Netflix series don’t just arise spontaneously in Korea. In Seoul, we met up with two key executives — Keo Lee, Netflix Korea director of content, and Gabrielle Jung, Netflix Korea director of content creative manager — to get their perspectives. With the success of K-dramas, and the phenomenon of Squid Game, Netflix content in Korea is on fire. After dropping 15 fully Korean stories in 2021, they’re pushing into even more genres and formats this year. (Sorry, no spoilers!)
PHILIPPINE STAR: How do you manage to walk the fine line between content that’s specific to Korean culture while still being universal?
KEO LEE: It’s a question we ask ourselves a lot: who are we programming for? The clear answer is we are programming for Korean audiences, I think it is most important that a show is resonant with Korean audiences and tastes. I would say we’re just really fortunate that Korean tastes have often been a good indicator of global tastes as well.
But… why is that?
Well, it’s interesting that Korean content was global before Netflix — and I think that’s because Korean audiences have really high standards. I think Korean audiences are often — in my humble, biased opinion — the hardest to please. And our creators and local storytellers have developed a great storytelling muscle in this environment. What Netflix was able to do is come into this market — be aware of the existing global power of creating content — and while being respectful of it, offer our take on it.
I feel like Netflix should provide a safe environment for creators, to allow them to be vulnerable and try something new and bold, like a playground to have fun and create.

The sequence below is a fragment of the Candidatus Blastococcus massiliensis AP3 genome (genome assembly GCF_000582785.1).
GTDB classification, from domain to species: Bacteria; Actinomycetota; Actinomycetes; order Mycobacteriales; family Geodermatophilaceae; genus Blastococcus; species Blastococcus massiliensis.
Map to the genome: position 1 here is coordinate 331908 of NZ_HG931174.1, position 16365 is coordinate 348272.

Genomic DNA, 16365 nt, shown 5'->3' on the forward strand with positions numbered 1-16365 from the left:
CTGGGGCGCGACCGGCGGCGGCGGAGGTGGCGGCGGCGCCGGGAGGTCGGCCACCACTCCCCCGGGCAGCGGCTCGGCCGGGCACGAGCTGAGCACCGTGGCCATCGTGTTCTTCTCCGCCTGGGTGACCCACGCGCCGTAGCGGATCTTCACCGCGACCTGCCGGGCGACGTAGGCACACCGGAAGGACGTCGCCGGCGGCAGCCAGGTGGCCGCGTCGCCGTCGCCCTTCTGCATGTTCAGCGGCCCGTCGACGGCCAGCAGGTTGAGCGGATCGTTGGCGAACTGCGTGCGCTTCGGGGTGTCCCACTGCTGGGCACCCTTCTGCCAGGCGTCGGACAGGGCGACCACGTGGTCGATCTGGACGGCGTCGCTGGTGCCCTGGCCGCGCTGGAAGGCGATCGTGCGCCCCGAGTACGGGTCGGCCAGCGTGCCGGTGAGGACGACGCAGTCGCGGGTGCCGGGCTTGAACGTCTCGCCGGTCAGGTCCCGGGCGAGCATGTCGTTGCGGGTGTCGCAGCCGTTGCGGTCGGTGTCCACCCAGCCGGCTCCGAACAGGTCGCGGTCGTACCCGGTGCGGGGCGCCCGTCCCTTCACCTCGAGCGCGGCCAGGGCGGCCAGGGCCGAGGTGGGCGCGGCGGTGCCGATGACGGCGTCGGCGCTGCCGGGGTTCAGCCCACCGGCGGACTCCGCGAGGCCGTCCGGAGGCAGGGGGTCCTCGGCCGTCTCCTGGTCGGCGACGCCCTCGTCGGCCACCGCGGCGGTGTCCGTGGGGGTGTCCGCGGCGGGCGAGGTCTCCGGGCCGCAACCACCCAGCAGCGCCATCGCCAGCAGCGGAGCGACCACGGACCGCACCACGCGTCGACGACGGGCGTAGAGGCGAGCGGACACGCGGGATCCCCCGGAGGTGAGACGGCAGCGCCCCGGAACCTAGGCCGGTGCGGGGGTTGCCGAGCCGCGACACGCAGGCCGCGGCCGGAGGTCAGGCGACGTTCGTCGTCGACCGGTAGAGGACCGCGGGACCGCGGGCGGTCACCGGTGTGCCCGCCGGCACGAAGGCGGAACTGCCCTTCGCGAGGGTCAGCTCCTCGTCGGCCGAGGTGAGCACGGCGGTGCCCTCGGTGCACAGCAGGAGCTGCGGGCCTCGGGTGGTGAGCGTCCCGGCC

GABRIELLE JUNG: And also, because it’s a global platform, we talk a lot about the little details — the titles, or the subtitles, or dubbing. For example, in All of Us Are Dead, there are half-zombies. So how do we call them for those outside Korea? How are we going to give that same taste for global audiences? So we called them “Hambis.” Or with dubbing, the globalization team asks us if we can find a similar voice or personality when we’re hiring local dubbing actors, so audiences who are watching it in other languages can also feel the same vibe from the original cast.
LEE: One of my favorite parts after launching a Netflix show that’s global, with maybe over 30 languages, we immediately see the reactions all over the world. It’s more than just the viewing numbers. We gather around after midnight and see the Top 10s, we see the reviews from the Philippines, or Mexico, everywhere, kind of like responding to the content. And I feel that the strongest and most critical thing about a story is you can feel the same thing — so if it’s about friendship, if it’s about love, whether you’re Korean or not, you already can relate to it. I think that’s the core power of the Korean content that we’ve created so far.
Is your content representative enough of all genders and viewers?
JUNG: As a woman, I try to have lots of input in making diverse women characters. It doesn’t always have to be positive, but something you haven’t seen, like athletes or leaders. I want to build stronger female characters in the series.
LEE: Gabby worked on both All of Us Are Dead or Squid Game, and both had male creators, so I’m sure they had questions to Gabby, for example, about whether something passes the smell test or not (in terms of female voices).
JUNG: I feel like Netflix should provide a safe environment for creators, to allow them to be vulnerable and try something new and bold, like a playground to have fun and create.
LEE: Our team’s role is to find the best local stories, work with exciting local storytellers, and support them. These are all local experts, all local decisions. There’s not a single decision that gets made outside of Korea when it comes to Korean content.